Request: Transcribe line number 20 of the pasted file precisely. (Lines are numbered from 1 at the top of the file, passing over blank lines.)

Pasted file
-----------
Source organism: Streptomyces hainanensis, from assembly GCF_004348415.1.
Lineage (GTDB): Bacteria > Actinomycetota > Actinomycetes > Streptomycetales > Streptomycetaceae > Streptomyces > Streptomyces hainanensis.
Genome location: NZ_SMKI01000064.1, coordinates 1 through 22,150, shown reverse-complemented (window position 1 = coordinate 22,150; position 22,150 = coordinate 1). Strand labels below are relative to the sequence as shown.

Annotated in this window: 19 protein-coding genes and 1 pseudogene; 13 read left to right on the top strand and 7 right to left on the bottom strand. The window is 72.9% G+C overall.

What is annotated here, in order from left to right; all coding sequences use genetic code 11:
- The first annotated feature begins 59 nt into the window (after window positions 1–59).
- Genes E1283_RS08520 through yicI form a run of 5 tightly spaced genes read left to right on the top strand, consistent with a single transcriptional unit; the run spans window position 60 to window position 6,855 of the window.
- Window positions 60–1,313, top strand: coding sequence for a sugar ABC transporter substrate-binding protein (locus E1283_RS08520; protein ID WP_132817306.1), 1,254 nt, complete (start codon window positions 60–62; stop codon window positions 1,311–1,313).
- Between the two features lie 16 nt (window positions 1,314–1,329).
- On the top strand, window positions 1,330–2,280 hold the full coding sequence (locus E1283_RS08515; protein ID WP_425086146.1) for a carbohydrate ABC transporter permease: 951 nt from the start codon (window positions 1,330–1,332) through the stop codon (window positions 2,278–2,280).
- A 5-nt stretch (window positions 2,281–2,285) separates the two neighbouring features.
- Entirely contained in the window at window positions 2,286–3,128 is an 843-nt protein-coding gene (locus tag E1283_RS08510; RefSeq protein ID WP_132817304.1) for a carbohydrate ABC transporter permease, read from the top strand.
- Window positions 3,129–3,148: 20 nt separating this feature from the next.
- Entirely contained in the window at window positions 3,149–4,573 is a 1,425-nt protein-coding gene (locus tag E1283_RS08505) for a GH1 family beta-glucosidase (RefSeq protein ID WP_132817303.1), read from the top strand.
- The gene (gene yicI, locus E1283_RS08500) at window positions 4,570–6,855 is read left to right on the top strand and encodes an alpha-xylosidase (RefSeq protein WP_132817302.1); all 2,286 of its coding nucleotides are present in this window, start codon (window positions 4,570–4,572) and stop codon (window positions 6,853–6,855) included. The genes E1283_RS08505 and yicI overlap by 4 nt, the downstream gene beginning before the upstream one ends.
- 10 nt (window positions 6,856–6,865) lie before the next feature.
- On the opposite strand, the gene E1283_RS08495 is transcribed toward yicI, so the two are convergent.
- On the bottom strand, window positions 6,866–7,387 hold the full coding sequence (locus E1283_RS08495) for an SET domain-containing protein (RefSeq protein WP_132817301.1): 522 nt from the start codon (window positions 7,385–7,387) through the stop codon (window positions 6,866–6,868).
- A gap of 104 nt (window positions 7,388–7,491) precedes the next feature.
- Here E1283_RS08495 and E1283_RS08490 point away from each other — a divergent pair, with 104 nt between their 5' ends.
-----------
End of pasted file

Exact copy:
- Here E1283_RS08495 and E1283_RS08490 point away from each other — a divergent pair, with 104 nt between their 5' ends.